The organization hopes this will pave the way for the further strengthening of the emissions cap. They also hope this cap puts further emphasis on energy savings and clean energy, which they say is the only viable way forward for Canada as the oil and gas industry falls into an inevitable decline.


Please see below for a quick facts section on the emissions cap issue.

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Quick facts and considerations on the emissions cap:

– Without an effective cap on the oil and gas sector other sectors and Canadians would need to carry the weight of reducing their emissions to offset the emissions of the oil and gas industry.

– Two recent independent polls found a majority of Albertans support a cap on emissions. 7 out of 10 Canadians also support the cap.

– The commissioner of the Environment and Sustainable Development of the Office of the Auditor General of Canada has concluded that “the federal government is set to miss its 2030 target to cut carbon emissions by at least 40 per cent below 2005 levels by 2030” and that “While the 2030 Emissions Reduction Plan included important mitigation measures to reduce emissions, some of these measures, such as the Oil and Gas Emissions Cap and the Clean Fuel Regulations, have been delayed…”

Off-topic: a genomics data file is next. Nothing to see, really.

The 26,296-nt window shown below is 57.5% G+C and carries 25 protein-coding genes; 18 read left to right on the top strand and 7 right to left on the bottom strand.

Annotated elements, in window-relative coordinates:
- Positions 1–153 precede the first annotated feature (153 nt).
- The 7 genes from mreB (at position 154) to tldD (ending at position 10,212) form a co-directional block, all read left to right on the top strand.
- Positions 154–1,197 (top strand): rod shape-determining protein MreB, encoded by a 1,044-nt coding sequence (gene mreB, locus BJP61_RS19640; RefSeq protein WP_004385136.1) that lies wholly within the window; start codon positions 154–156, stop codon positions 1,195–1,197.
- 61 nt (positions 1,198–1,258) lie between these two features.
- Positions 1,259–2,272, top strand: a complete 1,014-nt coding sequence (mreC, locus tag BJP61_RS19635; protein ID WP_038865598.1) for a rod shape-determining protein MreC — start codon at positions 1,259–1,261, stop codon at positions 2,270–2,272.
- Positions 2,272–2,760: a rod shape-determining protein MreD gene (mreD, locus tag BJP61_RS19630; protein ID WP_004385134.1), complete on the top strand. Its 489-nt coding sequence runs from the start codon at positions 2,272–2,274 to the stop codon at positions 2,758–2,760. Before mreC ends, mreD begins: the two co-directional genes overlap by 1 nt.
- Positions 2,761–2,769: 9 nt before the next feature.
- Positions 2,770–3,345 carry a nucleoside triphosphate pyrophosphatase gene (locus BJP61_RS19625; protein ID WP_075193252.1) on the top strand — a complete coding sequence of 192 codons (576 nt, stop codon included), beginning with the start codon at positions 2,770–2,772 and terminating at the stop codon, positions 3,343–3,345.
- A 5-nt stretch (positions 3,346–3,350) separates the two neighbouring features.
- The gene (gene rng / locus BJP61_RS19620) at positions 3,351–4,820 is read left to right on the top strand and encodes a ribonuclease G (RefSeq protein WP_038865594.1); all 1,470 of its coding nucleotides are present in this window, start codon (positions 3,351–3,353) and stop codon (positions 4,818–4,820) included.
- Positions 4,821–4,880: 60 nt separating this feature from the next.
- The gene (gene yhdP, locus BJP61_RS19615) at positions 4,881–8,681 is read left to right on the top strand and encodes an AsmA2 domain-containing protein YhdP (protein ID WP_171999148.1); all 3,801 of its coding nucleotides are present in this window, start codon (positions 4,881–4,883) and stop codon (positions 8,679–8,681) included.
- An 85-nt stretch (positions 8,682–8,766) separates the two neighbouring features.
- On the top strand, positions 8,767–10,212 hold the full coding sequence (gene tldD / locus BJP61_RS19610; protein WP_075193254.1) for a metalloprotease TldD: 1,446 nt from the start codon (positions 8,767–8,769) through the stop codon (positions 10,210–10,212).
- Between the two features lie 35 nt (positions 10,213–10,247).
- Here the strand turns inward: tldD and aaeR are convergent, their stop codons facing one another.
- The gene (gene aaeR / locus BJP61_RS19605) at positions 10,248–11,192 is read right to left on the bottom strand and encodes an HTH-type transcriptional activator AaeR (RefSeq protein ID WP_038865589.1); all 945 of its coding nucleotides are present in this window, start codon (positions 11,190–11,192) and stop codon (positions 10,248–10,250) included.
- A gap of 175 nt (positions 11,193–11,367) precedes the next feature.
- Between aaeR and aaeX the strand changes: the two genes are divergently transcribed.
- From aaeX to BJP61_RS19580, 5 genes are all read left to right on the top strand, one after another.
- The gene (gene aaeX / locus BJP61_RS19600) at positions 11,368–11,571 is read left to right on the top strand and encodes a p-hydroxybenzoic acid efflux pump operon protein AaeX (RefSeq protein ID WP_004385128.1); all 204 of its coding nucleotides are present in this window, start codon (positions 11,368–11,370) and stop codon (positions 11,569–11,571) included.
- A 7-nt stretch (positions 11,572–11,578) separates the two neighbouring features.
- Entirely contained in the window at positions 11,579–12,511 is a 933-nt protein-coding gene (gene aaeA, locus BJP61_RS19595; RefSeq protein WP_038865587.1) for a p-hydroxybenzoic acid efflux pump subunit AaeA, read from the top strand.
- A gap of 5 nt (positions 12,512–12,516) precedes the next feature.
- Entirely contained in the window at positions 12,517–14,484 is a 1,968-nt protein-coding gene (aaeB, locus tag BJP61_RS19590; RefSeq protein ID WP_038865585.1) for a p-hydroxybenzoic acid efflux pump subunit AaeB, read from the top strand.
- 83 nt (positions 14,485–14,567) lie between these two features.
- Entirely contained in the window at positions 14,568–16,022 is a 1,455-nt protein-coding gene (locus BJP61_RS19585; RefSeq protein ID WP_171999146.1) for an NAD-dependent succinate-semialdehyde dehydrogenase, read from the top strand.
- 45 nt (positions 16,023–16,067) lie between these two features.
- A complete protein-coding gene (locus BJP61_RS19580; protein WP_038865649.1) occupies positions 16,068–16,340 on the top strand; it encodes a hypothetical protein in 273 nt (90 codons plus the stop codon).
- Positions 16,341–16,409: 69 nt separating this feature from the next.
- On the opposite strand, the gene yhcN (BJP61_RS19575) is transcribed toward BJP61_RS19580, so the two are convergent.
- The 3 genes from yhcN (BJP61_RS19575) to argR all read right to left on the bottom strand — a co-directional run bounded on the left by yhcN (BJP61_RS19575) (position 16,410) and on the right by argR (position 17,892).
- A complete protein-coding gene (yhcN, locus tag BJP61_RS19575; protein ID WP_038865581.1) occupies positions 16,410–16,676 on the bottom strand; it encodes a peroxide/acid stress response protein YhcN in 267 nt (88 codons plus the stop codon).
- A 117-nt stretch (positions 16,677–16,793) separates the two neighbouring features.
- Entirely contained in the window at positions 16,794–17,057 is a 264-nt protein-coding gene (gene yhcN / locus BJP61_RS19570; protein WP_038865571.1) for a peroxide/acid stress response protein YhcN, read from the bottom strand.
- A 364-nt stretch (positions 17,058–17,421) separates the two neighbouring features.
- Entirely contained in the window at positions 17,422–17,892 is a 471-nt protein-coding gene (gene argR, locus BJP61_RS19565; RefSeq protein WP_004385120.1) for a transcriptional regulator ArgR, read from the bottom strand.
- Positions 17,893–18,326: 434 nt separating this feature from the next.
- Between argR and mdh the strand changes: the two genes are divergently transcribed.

– In February alone, oil and gas industry lobbyists met with federal government officials at least 91 times.

– The oil and gas sector, while only 5% of Canada’s economy, is Canada’s most polluting sector causing 27% of national emissions.

– The oil and gas sector has also seen huge profits while Canadians by contrast are facing hard economic times: “Of every dollar of inflation over the last two years in Canada, 25 cents of that has gone to oil and gas and mining extraction profits.”